The Centers for Medicare & Medicaid Services (CMS) will not finalize at this time several controversial changes to the popular Medicare Part D program that were included in a recent proposed rule, according to a March 10 letter from CMS Administrator Marilyn Tavenner.
The letter, which was addressed to House Ways and Means Committee Ranking Member Sander Levin (D-MI), indicated CMS is shelving proposals to lift the protected class definition on three drug classes (antidepressants, immunosuppressants, and antipsychotics); to require Part D sponsors to contract with any retail pharmacy willing to accept lower negotiated drug prices; to reduce the number of Part D plans a sponsor may offer in a given area; and to clarify non-interference provisions.
Tavenner said in the letter that CMS will finalize proposals related to consumer protections, antifraud provisions, and transparency, including broadening the release of privacy-protected Part D data.
CMS has faced intense opposition from lawmakers, both Republicans and Democrats, and stakeholders since it issued in January (79 Fed. Reg. 1918) the proposed rule, which also includes proposals affecting the Medicare Advantage program.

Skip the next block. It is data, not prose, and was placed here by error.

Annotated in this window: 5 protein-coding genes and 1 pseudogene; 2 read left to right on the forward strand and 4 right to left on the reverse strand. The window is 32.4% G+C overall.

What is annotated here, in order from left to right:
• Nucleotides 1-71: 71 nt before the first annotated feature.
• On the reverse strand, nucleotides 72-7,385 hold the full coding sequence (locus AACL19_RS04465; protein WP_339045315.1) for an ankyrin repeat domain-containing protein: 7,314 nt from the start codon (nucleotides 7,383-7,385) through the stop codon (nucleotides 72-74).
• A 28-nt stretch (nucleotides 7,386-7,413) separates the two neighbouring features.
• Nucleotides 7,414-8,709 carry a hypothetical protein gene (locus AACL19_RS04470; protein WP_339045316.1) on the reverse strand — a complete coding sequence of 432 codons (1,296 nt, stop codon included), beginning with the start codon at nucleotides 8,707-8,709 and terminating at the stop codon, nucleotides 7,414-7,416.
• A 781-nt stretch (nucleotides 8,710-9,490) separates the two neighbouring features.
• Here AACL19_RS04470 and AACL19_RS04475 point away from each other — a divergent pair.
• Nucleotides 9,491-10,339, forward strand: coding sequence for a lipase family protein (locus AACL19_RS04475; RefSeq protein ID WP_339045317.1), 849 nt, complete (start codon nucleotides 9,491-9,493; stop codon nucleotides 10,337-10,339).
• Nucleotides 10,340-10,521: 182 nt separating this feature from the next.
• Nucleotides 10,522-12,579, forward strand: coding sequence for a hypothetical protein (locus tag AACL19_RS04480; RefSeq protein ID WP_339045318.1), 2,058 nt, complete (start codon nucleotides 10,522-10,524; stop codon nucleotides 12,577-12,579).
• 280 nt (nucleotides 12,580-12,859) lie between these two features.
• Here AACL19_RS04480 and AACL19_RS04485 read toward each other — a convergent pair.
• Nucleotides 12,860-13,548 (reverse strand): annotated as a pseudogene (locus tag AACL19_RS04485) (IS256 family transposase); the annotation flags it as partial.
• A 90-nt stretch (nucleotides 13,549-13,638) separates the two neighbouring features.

In the letter, Tavenner cited “the complexities of these issues and stakeholder input” as the reasons for not finalizing the controversial proposals.
“We will engage in further stakeholder input before advancing some or all of the changes in these areas in future years,” she said.
In a statement, Levin called on House Republicans to withdraw a bill that would prohibit CMS from implementing any part of the proposed rule in light of CMS’ announcement. Levin said the legislation “would undermine clearly helpful beneficiary and anti-fraud protections and would be gross overreach, undermining the regulatory process.”
Ways and Means Committee Chairman Dave Camp (R-MI) said “while this announcement provides limited relief in the short-term, it should lay the groundwork for strong bipartisan support for legislation expressing Congress’ disapproval of these proposals. As Part D approaches a decade of providing access to affordable prescriptions for seniors, Congress must redouble its efforts to work with all parties to ensure the long-term viability of the successful Part D program.”